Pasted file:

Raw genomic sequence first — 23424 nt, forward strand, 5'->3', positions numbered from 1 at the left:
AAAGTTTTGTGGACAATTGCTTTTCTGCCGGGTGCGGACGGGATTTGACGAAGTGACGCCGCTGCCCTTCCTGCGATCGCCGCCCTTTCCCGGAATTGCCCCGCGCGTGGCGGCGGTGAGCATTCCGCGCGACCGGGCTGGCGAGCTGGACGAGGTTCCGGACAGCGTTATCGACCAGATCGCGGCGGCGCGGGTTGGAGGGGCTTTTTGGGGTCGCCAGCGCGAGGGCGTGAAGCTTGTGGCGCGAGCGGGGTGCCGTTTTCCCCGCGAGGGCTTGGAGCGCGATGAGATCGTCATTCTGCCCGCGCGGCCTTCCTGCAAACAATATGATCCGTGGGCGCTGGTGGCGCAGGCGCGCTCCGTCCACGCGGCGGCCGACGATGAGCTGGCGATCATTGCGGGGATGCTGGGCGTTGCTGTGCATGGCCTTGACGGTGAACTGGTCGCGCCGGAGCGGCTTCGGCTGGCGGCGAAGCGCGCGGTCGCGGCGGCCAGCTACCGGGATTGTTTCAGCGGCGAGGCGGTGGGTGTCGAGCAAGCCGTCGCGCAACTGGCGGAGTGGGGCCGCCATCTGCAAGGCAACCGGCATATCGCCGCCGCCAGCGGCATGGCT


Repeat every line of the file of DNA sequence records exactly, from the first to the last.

Raw genomic sequence first — 23424 nt, forward strand, 5'->3', positions numbered from 1 at the left:
AAAGTTTTGTGGACAATTGCTTTTCTGCCGGGTGCGGACGGGATTTGACGAAGTGACGCCGCTGCCCTTCCTGCGATCGCCGCCCTTTCCCGGAATTGCCCCGCGCGTGGCGGCGGTGAGCATTCCGCGCGACCGGGCTGGCGAGCTGGACGAGGTTCCGGACAGCGTTATCGACCAGATCGCGGCGGCGCGGGTTGGAGGGGCTTTTTGGGGTCGCCAGCGCGAGGGCGTGAAGCTTGTGGCGCGAGCGGGGTGCCGTTTTCCCCGCGAGGGCTTGGAGCGCGATGAGATCGTCATTCTGCCCGCGCGGCCTTCCTGCAAACAATATGATCCGTGGGCGCTGGTGGCGCAGGCGCGCTCCGTCCACGCGGCGGCCGACGATGAGCTGGCGATCATTGCGGGGATGCTGGGCGTTGCTGTGCATGGCCTTGACGGTGAACTGGTCGCGCCGGAGCGGCTTCGGCTGGCGGCGAAGCGCGCGGTCGCGGCGGCCAGCTACCGGGATTGTTTCAGCGGCGAGGCGGTGGGTGTCGAGCAAGCCGTCGCGCAACTGGCGGAGTGGGGCCGCCATCTGCAAGGCAACCGGCATATCGCCGCCGCCAGCGGCATGGCT